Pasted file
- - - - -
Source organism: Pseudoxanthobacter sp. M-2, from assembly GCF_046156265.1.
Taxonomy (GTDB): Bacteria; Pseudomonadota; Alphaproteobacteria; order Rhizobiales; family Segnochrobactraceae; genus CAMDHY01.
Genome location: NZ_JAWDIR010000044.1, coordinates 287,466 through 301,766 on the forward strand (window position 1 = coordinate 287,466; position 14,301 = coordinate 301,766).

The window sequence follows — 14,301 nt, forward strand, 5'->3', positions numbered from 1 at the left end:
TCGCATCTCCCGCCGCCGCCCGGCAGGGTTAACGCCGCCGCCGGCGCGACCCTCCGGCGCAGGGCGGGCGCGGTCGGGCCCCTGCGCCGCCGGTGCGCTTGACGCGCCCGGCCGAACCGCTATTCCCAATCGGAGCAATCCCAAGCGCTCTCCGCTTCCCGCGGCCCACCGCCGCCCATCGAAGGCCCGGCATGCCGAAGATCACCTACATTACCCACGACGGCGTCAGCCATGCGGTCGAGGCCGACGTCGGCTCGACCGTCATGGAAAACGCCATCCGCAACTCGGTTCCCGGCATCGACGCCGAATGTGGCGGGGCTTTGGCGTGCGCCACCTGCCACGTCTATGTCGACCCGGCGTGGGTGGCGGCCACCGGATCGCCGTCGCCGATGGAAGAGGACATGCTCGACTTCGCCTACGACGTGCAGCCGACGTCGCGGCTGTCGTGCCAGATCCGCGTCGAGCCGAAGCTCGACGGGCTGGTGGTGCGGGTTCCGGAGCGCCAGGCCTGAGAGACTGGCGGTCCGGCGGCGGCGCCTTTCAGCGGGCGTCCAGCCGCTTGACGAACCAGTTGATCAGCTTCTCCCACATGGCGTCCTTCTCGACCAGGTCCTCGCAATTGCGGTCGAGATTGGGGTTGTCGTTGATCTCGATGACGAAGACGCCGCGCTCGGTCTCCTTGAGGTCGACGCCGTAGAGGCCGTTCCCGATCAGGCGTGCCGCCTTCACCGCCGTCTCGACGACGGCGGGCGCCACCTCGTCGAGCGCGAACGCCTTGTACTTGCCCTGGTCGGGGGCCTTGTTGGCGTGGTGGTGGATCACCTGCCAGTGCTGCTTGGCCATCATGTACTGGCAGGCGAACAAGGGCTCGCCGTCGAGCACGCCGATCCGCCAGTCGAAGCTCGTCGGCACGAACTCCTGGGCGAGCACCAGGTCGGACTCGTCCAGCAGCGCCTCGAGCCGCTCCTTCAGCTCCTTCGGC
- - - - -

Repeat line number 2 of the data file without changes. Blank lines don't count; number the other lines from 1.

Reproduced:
Taxonomy (GTDB): Bacteria; Pseudomonadota; Alphaproteobacteria; order Rhizobiales; family Segnochrobactraceae; genus CAMDHY01.